Documentary one of three: The “Christian” doc. In what turned out to be an exceptional year for all types of documentaries, the best one is also one of the most under-the-radar entries. Hopefully in 2014, the undistributed Sundance darling Blood Brother will have better circulation. There’s no preachiness, propaganda or “church talk” in this cinematically grassroots exploration of why young American Rocky Bratt, an aid worker to AIDS stricken kids in undeveloped India, does what he does. It’s simply a genuine portrait of an imperfect but altogether devoted servant to those caught up in a seemingly lost cause, and his filmmaker friend’s (director Steve Hoover) struggle to understand his mission, and him. The result is this unforgettable and award winning film.
5. Muscle Shoals
Documentary two of three: The music doc. The rock doc Muscle Shoals is straight forward, sometimes stagey, and maybe even a tad cheesy. But all that is immediately forgiven for its soaring rawness and nonjudgemental fresh eye to history. From the opening credits onward, there’s little doubt that we are in the hands of a filmmaker of Scorsese-like precision and high-wire potential, as unafraid of risks as he is of the truth. Muscle Shoals not only details the in-depth history behind this legendary swampy backwoods haven of hit records (from Wilson Pickett to Aretha Franklin to the Rolling Stones), it makes you feel it. Through the deeply communicated life pain of studio owner Rick Hall, we bear witness to the emersion of some of the most life-affirming and culturally significant music of the twentieth century. You may never hear Lynyard Skynard’s “Free Bird” the same way again…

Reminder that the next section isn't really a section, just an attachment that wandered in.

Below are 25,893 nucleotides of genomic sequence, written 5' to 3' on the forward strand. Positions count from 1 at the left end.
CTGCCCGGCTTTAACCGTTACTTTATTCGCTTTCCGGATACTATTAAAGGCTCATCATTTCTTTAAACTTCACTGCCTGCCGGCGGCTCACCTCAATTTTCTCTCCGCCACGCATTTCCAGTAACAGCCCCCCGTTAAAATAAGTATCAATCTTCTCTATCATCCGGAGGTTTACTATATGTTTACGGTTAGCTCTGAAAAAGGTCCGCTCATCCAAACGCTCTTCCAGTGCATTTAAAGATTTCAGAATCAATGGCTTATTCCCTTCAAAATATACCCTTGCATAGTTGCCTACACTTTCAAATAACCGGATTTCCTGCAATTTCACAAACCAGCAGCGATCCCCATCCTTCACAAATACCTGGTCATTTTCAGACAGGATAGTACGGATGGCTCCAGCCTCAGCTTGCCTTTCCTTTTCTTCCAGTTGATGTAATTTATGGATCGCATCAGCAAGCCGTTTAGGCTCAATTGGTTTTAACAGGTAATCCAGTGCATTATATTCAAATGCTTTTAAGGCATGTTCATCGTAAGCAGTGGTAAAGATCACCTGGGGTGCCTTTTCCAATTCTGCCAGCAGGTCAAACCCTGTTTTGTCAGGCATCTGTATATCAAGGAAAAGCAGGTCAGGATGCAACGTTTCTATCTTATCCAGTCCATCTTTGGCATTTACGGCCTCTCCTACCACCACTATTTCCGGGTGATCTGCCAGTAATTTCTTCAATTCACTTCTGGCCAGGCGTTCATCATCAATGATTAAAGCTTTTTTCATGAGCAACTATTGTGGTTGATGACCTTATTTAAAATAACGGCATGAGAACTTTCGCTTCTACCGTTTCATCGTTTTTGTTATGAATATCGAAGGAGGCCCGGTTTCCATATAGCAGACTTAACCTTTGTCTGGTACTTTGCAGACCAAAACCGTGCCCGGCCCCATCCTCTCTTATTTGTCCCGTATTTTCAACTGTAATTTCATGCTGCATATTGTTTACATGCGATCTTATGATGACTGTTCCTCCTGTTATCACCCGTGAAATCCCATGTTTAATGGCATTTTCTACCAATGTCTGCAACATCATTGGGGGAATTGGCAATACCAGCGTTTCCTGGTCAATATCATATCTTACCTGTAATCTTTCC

6. Room 237
Documentary three of three: The movie doc? Stanley Kubrick’s 1980 horror smorgasbord The Shining is currently enjoying a widespread critical re-evaluation, but that’s not the point of Room 237, the fascinating and wholly unique film that uses it as a springboard. No, Room 237 is all about obsession, and our individual and collective needs to read into things, to stare until we see what we want to see, to make some preexisting event or idea a little more our own. Funny thing is, before the end of Room 237, you too may be a believer in some of these conspiracy theories that various unseen talking heads detail. Cataloged are various theories speculating upon secret subtexts to The Shining, everything from Kubrick having faked the Apollo moon landing footage to a commentary on the genocide of the American Indian. There are no answers – that’s not the point. But through this lovingly crafted eye-popping puzzle box of film footage, one comes away elevated via the questions it asks.
7. Frances Ha